It’s been over a week now since I turned fifty and a long, long while since I added anything here. However, now feels like the time to rollover my personal private reviews into something public.
I knew 1971 was an important year and in recent years I’d begun to realise the effects it had on the unborn, the new born and the older me. Let’s look at some at the major ones to put it into perspective of the era and the ripples that have persisted or turned into latent tsunamis as of 2021 :-
World Economic Forum – founded January, 1971
Decimalisation in the UK – February, 1971
Closure of the Gold window and introduction of the Petrodollar monetary system – August, 1971
Now it becomes clearer why I am so influenced by things that have led me to writing Gold, Silver and Freedom : The Greatest Theft Never Known. My Mother tells me how the family would discuss at the time the collective robbery from the British people of pricing things at one pence before and after decimalisation, even though there were now only one hundred of them in a pound instead of the 240 there had been before. I guess I absorbed some of it, along with the stresses of 1970s stagflation – officially a period when prices rise despite the economy struggling, joining the Eu in 1973 and lurching into a near-GDP par with Albania by 1978. From my side, a young me certainly remembers how my favourite comic, Warlord, leapfrogged through 6p, 7p and 8p per issue in record time and how Tudor crisps drove effortlessly through the 7p and 8p barriers on their way to the memorable 10p high, when us kids lamented their unaffordability.
That young me also experienced Gresham’s Law for the first time, the general theory that bad money forces out good. Learning that pre-1947 shillings, representing the new 5 pence coin, actually contained some silver, I spent the time scanning my change for any of these desirable coins, knowing their metal content exceeded the 5 pence nominal value place upon them. Ah, had I only taken the same view with Gold Sovereigns in 1999. No matter, the younger me was very influenced by monetary systems and history, without even necessarily realising it.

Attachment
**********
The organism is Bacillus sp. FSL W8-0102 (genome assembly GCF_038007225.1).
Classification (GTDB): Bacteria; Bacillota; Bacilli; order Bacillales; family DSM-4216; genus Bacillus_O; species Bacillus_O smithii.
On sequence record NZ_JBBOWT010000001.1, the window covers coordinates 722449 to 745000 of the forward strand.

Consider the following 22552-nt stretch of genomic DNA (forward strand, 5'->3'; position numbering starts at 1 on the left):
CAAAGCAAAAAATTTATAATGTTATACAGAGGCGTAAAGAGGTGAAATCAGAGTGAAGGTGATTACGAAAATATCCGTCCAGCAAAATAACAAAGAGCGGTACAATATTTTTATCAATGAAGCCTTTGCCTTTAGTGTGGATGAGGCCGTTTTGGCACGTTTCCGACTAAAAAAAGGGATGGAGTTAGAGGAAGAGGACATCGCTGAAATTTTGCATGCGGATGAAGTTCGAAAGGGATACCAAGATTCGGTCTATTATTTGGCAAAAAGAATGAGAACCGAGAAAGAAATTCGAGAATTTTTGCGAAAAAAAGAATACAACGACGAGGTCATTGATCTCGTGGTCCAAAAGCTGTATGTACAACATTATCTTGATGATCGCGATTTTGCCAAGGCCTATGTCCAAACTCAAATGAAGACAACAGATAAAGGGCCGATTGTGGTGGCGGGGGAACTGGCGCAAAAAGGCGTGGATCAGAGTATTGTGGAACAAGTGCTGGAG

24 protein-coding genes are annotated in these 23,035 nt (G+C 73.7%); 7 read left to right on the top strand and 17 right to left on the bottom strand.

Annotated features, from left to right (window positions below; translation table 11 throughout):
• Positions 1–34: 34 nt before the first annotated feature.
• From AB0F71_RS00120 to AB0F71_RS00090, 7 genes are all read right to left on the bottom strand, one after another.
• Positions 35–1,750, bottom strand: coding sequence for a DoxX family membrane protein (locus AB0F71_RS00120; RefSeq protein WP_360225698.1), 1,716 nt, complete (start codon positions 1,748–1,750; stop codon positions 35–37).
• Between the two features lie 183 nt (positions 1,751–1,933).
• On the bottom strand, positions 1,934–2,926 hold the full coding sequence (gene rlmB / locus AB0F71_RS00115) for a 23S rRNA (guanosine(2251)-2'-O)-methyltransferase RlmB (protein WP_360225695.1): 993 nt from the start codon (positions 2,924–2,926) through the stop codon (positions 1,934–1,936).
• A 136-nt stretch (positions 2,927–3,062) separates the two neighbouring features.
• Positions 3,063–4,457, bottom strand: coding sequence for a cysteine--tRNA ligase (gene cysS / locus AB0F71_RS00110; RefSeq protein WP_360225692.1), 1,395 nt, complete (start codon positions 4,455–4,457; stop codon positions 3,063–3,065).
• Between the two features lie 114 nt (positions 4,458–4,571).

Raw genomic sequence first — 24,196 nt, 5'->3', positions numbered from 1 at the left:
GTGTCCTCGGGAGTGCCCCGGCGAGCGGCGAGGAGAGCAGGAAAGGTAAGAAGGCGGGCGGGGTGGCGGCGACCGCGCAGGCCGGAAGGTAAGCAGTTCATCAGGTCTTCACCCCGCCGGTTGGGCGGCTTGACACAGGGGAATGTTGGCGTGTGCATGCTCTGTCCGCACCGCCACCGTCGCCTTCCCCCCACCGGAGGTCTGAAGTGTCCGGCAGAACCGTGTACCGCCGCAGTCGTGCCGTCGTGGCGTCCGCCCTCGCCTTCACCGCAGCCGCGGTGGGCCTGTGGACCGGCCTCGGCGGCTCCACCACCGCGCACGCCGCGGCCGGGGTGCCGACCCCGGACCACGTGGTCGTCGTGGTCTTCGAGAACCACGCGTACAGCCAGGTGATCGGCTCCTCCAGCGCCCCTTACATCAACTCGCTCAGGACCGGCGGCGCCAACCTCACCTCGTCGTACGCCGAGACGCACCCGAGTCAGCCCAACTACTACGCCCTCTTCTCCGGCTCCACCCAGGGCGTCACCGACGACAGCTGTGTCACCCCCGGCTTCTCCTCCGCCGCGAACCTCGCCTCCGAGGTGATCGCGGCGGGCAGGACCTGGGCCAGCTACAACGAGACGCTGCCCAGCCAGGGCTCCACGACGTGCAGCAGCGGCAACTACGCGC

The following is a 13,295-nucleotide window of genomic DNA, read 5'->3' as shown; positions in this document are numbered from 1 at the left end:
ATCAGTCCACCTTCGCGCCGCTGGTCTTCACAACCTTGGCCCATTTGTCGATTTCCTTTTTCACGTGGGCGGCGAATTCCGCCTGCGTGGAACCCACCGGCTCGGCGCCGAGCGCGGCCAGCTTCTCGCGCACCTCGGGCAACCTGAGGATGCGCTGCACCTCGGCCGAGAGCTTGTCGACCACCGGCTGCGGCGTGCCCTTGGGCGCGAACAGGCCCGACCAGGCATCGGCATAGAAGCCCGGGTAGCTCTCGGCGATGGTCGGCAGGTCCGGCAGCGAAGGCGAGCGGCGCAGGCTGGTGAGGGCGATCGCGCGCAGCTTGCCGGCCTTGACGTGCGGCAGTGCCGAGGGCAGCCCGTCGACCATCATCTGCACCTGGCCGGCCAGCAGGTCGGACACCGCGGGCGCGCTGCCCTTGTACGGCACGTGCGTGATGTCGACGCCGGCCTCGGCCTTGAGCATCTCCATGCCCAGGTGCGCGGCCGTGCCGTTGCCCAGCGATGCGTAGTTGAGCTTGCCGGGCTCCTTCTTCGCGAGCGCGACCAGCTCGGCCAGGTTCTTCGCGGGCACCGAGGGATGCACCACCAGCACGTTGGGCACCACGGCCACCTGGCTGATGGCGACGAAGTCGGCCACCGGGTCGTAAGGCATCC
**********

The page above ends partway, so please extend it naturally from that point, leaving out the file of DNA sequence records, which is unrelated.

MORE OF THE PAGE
Now to the gist – something else happened that I only became only of yesterday during a music quiz with the family. Ignoring that the brilliant Our Song was released that year, it seems Imagine, by John Lennon was too. Those lyrics may have seemed positive, promising and downright fluffy back in 1971, but by 2021 they take on a more fearsome and negative tone. Imagine no possessions? Hold on a sec, I am sure I heard that somewhere else recently via the World Economic Forum as Welcome to 2030 : You will own nothing and you will be Happy. Then, Imagine no Religion? Fast forward to 2021 and yes, I can scarily enough, especially if someone found a way to remove the human soul and spirit. That could never happen though, could it?
It’s about now that I realise the best Beatle was the incredibly underrated George Harrison. The other two, the main ones we’re expected to remember and who are constantly rammed in our faces are the fakes, clever musicians, but whose souls may well have been bought. Instead, I’ll go listen to this, also from 1971, the year of my birth, then another of my absolute personal favourites. Which it actually turns out are from the very same album that is not even available any longer via the narrow CD-selling channels.